My web site is intended to benefit patients. And for their benefit, I say forthrightly what I think. I do understand that some dentists don’t like what I say, but I believe the highest professionalism comes not in circling the wagons in defense of fellow professionals, but in honestly answering the needs of the patients.

I believe that cosmetic dentistry is a specialty, though not a recognized specialty. 🙂  It sounds like you disagree. I think of those who have taken the pains to become accredited, after their eyes are fully open to all there is to learn, that probably all of them would agree with me. Those that haven’t taken the discipline to that extent, many of them don’t think cosmetic dentistry is that difficult and think that it is just an “area of interest” as you say. But those who are swimming in the pool have a better understanding of what the water is like than those who are sitting in the lawn chairs just looking on, in my opinion.

In the Lumineers case you’re referring to (see post: porcelain veneers turning gray), I think you need to read it more carefully. It wasn’t a veneer that was discolored, it was a crown. I think emotions are getting in the way of clarity here.

And to those of us who are passionate about appearance-related dentistry, if the patient, after the seating of the case, says that her teeth look a little gray and they had lost translucency, to us that case is a failure. It maybe looks ok to the dentist, but it isn’t beautiful. But I know that many dentists think that “a little gray” and “lost a lot of the translucency” is not a big deal.

I think that a no-prep technique for porcelain veneers, as the Lumineers people recommend, can be appropriate in some circumstances. I think that’s what I say on my web site. I think that generally a light-prep technique is ideal, and I think most cosmetic dentists would agree. I don’t know any cosmetic dentist who advocates “chopping the teeth all to h-.”

I do have a Lumineers case posted on my web site, done by Vancouver cosmetic dentist Dr. Michael Drance. But I’m getting a lot of e-mail from unhappy Lumineers patients.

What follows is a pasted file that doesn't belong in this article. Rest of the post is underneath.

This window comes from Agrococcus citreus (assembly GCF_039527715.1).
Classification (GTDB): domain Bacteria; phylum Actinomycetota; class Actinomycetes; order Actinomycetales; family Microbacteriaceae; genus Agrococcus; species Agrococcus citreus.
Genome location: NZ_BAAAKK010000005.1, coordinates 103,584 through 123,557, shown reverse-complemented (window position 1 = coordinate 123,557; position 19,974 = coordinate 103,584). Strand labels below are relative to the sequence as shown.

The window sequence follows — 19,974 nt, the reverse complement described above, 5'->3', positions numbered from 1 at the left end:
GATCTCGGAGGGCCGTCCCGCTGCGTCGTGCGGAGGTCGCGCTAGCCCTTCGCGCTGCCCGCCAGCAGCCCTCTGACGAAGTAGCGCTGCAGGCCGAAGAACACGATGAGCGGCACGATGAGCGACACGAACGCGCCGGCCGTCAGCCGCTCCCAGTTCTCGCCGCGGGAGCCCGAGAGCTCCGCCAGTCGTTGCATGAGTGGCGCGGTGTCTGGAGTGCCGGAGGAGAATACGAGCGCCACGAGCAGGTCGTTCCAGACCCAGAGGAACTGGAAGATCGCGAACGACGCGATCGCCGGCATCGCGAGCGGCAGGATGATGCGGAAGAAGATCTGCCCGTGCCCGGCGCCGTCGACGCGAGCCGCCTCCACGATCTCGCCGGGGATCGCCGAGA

– Dr. David Hall

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About David A. Hall

Dr. David Hall was one of the first 40 accredited cosmetic dentists in the world. He practiced cosmetic dentistry in Iowa, and in 1990 earned his accreditation with the American Academy of Cosmetic Dentistry. He is now president of Infinity Dental Web, a company in Mesa, Arizona that does complete Internet marketing for dentists.

July 17, 2007

This dentist claims any dentist can do cosmetic dentistry

Filed under: Hate mail — mesasmiles @ 1:26 pm

You are illusionists if your feel that only the “real cosmetic dentist” can achieve wonderful results. It would seem that you all are trying to promote the idea that only you all are “masters” of the art. As I see all the promotional articles it would appear that you all are masters of “hard sell.” I feel sad for the mentality that now pervades our once great profession. You may reply.
– Dr. Bob in California

Dr. Bob,
On the contrary, a good cosmetic dentist is very much a soft-sell person who tries hard to please the patient and who knows that any cosmetic dental treatment must be driven by the patient. If the patient is unhappy with his or her smile, then the case needs to be done. If the patient is happy with how they look, then no treatment is indicated. That’s what I was taught in my cosmetic dentistry courses. And a good cosmetic dentist knows that the case is a success only when the patient is happy with the results.

There is a distinct mental attitude difference between a technician-oriented dentist who is very good at what he or she does, and an artistically-oriented dentist who loves creating beautiful smiles and is very good at it.

Imagine yourself trying to convince Julia Roberts, for example, if she wants a new smile, that the dentist on the corner can do that just as well as say Dr. Debra Gray King in Atlanta, or Dr. Jerry Bellen in San Francisco. You’ll never convince her that there aren’t certain dentists that are excellent artists and many that aren’t. You and I know that she’s going to be very fussy about who she lets do that for her.

But I understand the sensitivity that many dentists feel when we discuss the differences in abilities between dentists. Every dentist wants to be an expert, and it takes a big person to admit that others, who have the same advanced degree that they do, are better at certain things. And the general public who visit this web site are very appreciative for our pointing out who are the great artists in this profession.

There is a philosophy of professionalism that wants to uphold the “status” of the professional and is hyper-sensitive to criticism. But I adhere to the philosophy that the greatest professionalism is to be of service to the public.

Dr. Dave Hall

We thank our advertisers who help fund this site.

About David A. Hall

Dr. David Hall was one of the first 40 accredited cosmetic dentists in the world. He practiced cosmetic dentistry in Iowa, and in 1990 earned his accreditation with the American Academy of Cosmetic Dentistry. He is now president of Infinity Dental Web, a company in Mesa, Arizona that does complete Internet marketing for dentists.